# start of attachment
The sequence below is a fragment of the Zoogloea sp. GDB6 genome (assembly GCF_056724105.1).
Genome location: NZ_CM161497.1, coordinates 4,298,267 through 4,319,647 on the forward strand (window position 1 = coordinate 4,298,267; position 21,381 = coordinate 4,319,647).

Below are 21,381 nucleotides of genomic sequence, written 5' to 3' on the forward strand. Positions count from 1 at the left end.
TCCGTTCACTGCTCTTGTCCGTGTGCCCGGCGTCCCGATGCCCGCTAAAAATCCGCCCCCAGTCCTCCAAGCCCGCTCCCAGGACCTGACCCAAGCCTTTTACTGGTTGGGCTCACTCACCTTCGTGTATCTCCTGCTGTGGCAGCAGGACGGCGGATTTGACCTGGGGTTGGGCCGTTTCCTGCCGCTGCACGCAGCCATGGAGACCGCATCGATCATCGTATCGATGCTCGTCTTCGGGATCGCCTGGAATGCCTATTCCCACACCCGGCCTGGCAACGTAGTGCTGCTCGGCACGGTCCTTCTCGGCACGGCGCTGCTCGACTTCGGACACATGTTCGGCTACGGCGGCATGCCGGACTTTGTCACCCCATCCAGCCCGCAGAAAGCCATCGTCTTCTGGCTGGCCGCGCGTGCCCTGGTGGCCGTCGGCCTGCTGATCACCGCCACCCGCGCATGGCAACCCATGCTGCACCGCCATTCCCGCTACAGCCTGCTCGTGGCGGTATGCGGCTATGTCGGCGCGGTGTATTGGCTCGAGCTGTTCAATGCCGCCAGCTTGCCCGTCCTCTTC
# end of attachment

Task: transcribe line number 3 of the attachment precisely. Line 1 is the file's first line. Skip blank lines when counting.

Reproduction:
Below are 21,381 nucleotides of genomic sequence, written 5' to 3' on the forward strand. Positions count from 1 at the left end.